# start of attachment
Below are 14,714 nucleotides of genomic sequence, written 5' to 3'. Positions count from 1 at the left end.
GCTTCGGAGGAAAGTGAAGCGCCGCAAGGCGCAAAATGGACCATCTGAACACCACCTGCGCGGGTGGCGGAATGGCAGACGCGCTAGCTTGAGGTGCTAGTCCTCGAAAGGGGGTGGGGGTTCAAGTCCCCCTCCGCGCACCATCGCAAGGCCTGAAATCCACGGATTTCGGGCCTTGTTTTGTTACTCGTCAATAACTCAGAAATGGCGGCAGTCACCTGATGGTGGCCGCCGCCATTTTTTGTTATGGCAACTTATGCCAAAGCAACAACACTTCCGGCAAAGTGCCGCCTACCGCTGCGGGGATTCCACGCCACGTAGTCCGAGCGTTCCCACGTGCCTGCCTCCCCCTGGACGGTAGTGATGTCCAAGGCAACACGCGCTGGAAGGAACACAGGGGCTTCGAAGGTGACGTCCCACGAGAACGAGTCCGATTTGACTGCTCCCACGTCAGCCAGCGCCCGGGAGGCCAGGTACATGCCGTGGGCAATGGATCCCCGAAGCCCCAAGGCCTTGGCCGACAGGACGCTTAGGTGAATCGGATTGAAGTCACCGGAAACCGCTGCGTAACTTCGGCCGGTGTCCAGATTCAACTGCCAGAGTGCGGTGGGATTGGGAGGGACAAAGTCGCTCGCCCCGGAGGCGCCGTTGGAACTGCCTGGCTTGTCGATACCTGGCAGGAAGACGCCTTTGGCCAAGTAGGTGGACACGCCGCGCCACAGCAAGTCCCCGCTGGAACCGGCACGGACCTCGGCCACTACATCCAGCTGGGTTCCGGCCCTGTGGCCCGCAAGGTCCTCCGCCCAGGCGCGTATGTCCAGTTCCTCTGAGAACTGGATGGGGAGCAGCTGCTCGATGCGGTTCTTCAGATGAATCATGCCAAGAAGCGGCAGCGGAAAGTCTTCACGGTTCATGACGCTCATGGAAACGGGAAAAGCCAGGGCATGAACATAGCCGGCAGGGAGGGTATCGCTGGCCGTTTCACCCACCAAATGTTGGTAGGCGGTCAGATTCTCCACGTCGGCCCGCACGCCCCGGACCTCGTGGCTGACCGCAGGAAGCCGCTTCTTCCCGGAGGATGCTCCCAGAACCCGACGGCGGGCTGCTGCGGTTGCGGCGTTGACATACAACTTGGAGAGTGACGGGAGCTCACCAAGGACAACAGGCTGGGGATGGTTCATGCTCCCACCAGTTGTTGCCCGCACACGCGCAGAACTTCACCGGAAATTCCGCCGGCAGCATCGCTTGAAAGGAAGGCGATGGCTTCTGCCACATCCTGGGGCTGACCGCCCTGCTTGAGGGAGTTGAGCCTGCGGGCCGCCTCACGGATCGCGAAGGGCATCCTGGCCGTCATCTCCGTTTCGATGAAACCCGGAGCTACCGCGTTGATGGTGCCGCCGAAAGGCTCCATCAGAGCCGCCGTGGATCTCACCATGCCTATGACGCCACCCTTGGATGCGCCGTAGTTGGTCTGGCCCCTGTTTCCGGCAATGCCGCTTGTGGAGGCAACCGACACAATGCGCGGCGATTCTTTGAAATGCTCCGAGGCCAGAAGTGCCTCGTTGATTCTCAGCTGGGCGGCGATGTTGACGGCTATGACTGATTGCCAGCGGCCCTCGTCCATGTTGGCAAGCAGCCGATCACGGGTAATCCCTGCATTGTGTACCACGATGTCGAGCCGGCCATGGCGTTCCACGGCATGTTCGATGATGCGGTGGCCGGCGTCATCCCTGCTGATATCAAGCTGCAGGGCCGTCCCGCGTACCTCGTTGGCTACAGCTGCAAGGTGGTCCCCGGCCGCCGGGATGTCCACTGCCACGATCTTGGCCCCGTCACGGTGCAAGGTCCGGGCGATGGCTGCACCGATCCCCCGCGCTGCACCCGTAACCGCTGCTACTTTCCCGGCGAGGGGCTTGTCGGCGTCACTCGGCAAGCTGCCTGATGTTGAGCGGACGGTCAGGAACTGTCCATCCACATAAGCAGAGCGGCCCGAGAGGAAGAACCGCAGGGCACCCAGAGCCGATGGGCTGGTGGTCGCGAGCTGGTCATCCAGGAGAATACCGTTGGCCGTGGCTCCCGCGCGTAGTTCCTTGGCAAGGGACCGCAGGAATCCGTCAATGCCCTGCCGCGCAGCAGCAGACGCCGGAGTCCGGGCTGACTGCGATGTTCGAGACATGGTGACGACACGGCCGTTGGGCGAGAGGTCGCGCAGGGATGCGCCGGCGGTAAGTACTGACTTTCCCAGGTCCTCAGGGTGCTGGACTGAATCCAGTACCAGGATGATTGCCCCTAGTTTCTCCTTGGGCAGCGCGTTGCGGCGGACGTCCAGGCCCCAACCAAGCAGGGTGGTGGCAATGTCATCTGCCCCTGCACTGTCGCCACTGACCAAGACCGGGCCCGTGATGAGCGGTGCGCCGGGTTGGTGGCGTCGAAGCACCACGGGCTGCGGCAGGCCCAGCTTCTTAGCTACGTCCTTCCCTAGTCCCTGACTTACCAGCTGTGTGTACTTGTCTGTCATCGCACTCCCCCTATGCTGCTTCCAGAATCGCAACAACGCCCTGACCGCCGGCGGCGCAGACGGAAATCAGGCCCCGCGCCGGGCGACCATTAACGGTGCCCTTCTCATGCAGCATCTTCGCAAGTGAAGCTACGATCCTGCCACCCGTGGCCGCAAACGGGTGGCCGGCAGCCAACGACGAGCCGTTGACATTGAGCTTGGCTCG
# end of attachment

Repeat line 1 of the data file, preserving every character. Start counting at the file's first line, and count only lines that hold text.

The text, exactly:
Below are 14,714 nucleotides of genomic sequence, written 5' to 3'. Positions count from 1 at the left end.